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Psychol Rep. 1994 Aug;75(1 Pt 2):456-8.

Hope, hopelessness, and suicidality in college students.

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  • 1Department of Psychology, University of Southern Mississippi, Hattiesburg 39406-5025.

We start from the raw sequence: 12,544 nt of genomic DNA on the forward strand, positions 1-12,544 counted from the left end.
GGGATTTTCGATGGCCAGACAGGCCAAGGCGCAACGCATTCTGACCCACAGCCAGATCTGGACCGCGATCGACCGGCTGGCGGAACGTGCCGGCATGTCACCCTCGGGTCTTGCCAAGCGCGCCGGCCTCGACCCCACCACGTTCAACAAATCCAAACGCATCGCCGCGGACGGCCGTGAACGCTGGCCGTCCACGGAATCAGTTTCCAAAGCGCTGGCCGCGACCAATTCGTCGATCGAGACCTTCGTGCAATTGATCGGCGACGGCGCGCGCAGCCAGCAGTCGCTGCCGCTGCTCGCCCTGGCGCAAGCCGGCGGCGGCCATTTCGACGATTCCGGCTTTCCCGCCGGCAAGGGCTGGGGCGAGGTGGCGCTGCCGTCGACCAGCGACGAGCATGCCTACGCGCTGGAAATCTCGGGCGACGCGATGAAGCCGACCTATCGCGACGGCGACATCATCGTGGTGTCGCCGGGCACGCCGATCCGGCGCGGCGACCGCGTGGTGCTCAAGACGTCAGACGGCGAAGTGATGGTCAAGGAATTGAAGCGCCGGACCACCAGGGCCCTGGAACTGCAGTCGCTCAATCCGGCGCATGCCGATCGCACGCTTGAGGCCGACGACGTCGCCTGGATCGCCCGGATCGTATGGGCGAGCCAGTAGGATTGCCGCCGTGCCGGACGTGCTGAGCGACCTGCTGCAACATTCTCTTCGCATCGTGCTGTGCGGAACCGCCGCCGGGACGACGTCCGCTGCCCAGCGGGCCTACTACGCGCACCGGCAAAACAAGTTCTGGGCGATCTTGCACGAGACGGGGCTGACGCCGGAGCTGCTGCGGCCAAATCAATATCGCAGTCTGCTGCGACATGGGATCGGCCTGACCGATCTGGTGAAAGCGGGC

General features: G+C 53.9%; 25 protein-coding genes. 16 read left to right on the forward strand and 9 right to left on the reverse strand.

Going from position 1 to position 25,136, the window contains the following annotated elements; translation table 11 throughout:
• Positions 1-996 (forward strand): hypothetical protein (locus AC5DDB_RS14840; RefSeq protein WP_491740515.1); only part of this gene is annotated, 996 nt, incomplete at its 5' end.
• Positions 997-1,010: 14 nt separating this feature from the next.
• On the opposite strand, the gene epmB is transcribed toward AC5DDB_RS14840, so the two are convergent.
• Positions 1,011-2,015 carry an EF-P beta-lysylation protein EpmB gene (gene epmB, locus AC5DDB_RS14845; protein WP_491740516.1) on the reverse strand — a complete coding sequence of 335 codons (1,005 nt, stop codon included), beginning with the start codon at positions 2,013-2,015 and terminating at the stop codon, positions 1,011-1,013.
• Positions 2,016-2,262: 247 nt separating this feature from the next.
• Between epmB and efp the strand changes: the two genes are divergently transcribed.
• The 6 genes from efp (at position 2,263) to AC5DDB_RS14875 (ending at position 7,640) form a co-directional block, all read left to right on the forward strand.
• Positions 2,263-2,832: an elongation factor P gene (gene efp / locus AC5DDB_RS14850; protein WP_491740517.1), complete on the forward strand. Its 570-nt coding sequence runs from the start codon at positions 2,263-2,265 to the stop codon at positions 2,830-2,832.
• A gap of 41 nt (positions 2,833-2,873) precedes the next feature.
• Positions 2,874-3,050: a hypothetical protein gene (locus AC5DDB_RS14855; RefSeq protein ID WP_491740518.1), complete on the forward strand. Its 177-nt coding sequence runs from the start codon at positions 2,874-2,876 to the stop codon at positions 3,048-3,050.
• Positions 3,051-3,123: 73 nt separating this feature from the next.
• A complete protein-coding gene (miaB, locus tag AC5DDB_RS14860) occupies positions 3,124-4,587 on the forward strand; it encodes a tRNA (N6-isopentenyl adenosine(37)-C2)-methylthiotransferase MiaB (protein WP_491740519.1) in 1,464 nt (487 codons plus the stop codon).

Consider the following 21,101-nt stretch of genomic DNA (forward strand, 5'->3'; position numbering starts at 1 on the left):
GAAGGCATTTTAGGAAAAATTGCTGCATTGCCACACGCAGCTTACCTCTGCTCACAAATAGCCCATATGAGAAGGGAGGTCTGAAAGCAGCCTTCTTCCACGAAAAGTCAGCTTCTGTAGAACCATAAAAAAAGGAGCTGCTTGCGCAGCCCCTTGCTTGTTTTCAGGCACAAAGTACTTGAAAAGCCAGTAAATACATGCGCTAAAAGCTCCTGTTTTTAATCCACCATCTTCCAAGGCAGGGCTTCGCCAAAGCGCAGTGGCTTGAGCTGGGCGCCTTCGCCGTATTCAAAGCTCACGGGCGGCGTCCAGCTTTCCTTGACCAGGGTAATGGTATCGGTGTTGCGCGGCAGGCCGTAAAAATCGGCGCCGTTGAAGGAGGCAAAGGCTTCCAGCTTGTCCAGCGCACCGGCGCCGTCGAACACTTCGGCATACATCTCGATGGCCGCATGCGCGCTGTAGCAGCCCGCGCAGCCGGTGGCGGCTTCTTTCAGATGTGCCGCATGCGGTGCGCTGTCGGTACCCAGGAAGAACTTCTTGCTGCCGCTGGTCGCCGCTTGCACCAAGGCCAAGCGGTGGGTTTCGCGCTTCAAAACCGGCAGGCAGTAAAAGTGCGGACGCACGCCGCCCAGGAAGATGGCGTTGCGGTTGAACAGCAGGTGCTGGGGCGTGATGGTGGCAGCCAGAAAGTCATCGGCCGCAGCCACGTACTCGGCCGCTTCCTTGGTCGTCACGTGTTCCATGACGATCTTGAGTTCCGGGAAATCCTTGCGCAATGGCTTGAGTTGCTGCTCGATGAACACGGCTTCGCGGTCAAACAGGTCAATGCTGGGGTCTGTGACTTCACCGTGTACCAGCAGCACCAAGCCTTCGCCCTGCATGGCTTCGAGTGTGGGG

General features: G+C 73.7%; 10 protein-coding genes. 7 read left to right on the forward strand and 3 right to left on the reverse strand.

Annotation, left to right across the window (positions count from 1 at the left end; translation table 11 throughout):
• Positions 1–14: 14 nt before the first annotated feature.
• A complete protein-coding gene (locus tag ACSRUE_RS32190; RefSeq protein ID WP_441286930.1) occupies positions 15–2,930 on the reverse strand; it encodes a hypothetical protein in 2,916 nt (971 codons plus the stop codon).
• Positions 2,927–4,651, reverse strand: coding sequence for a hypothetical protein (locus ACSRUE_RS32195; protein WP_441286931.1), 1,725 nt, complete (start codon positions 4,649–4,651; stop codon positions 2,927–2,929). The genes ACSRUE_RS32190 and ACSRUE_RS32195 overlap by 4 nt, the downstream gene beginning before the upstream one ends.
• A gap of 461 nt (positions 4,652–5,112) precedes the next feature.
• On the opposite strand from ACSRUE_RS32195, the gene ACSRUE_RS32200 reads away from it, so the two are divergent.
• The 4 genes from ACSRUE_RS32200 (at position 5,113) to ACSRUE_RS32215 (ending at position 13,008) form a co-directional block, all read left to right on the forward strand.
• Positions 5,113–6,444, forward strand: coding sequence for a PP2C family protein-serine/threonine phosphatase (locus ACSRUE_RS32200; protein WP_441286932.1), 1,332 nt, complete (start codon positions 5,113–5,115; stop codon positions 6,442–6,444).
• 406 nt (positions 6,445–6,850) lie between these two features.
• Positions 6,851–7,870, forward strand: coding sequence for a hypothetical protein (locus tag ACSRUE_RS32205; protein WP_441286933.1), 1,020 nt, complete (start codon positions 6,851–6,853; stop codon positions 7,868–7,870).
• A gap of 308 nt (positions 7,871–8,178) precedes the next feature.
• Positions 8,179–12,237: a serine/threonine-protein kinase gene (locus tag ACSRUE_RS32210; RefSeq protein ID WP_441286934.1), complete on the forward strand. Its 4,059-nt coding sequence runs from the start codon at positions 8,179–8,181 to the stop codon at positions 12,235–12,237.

To estimate the associations among measures of hope, hopelessness, and suicidality, 206 undergraduates completed the Reasons for Living Inventory, the Hopelessness Scale, and the Hope Scale. As expected, significant correlations indicated that, as hope increased, hopelessness decreased. Those who scored as relatively more suicidal had relatively fewer feelings of total hope (Agency and Pathways) and more hopelessness. Further, scores on three Reasons for Living scales (Coping Beliefs, Family Responsibility, and Child Concerns) were significantly correlated in expected directions with hope and hopelessness scores. A stepwise multiple regression indicated that scores on Survival, Coping Beliefs and the Hope subscale Agency accounted for 37% of the total variance in suicidality. Apparently in unscreened college students, survival and coping beliefs and hope rather than hopelessness or other reasons for living are most related to suicidality. An implication is that facilitating college students' hopefulness may bolster their survival and coping beliefs and discourage development of suicidal thoughts or actions.

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